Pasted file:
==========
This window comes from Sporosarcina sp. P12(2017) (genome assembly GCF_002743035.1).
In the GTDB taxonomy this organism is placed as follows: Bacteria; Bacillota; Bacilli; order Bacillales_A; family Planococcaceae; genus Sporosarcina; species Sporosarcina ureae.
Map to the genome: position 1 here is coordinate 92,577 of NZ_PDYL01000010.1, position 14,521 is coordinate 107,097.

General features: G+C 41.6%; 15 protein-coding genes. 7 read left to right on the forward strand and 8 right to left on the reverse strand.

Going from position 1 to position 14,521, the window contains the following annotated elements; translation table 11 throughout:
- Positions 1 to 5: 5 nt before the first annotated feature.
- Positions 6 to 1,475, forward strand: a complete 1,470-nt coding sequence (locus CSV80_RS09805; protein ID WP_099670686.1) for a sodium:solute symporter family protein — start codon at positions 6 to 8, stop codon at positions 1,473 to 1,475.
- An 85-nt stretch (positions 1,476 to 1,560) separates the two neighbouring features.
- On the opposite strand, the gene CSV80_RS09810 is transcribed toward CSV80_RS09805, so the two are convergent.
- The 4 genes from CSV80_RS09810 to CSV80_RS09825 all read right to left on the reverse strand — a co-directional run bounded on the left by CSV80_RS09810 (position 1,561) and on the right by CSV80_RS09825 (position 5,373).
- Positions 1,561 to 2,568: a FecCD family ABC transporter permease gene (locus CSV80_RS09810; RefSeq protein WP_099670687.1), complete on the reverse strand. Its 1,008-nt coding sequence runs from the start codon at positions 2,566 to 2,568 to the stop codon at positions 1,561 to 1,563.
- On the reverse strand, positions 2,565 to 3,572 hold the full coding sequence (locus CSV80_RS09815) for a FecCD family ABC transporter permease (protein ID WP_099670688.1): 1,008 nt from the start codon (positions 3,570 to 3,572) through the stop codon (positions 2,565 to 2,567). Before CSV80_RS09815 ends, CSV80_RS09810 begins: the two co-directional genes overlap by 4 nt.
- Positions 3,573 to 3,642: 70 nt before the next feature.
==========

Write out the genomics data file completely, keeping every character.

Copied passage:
This window comes from Sporosarcina sp. P12(2017) (genome assembly GCF_002743035.1).
In the GTDB taxonomy this organism is placed as follows: Bacteria; Bacillota; Bacilli; order Bacillales_A; family Planococcaceae; genus Sporosarcina; species Sporosarcina ureae.
Map to the genome: position 1 here is coordinate 92,577 of NZ_PDYL01000010.1, position 14,521 is coordinate 107,097.

General features: G+C 41.6%; 15 protein-coding genes. 7 read left to right on the forward strand and 8 right to left on the reverse strand.

Going from position 1 to position 14,521, the window contains the following annotated elements; translation table 11 throughout:
- Positions 1 to 5: 5 nt before the first annotated feature.
- Positions 6 to 1,475, forward strand: a complete 1,470-nt coding sequence (locus CSV80_RS09805; protein ID WP_099670686.1) for a sodium:solute symporter family protein — start codon at positions 6 to 8, stop codon at positions 1,473 to 1,475.
- An 85-nt stretch (positions 1,476 to 1,560) separates the two neighbouring features.
- On the opposite strand, the gene CSV80_RS09810 is transcribed toward CSV80_RS09805, so the two are convergent.
- The 4 genes from CSV80_RS09810 to CSV80_RS09825 all read right to left on the reverse strand — a co-directional run bounded on the left by CSV80_RS09810 (position 1,561) and on the right by CSV80_RS09825 (position 5,373).
- Positions 1,561 to 2,568: a FecCD family ABC transporter permease gene (locus CSV80_RS09810; RefSeq protein WP_099670687.1), complete on the reverse strand. Its 1,008-nt coding sequence runs from the start codon at positions 2,566 to 2,568 to the stop codon at positions 1,561 to 1,563.
- On the reverse strand, positions 2,565 to 3,572 hold the full coding sequence (locus CSV80_RS09815) for a FecCD family ABC transporter permease (protein ID WP_099670688.1): 1,008 nt from the start codon (positions 3,570 to 3,572) through the stop codon (positions 2,565 to 2,567). Before CSV80_RS09815 ends, CSV80_RS09810 begins: the two co-directional genes overlap by 4 nt.
- Positions 3,573 to 3,642: 70 nt before the next feature.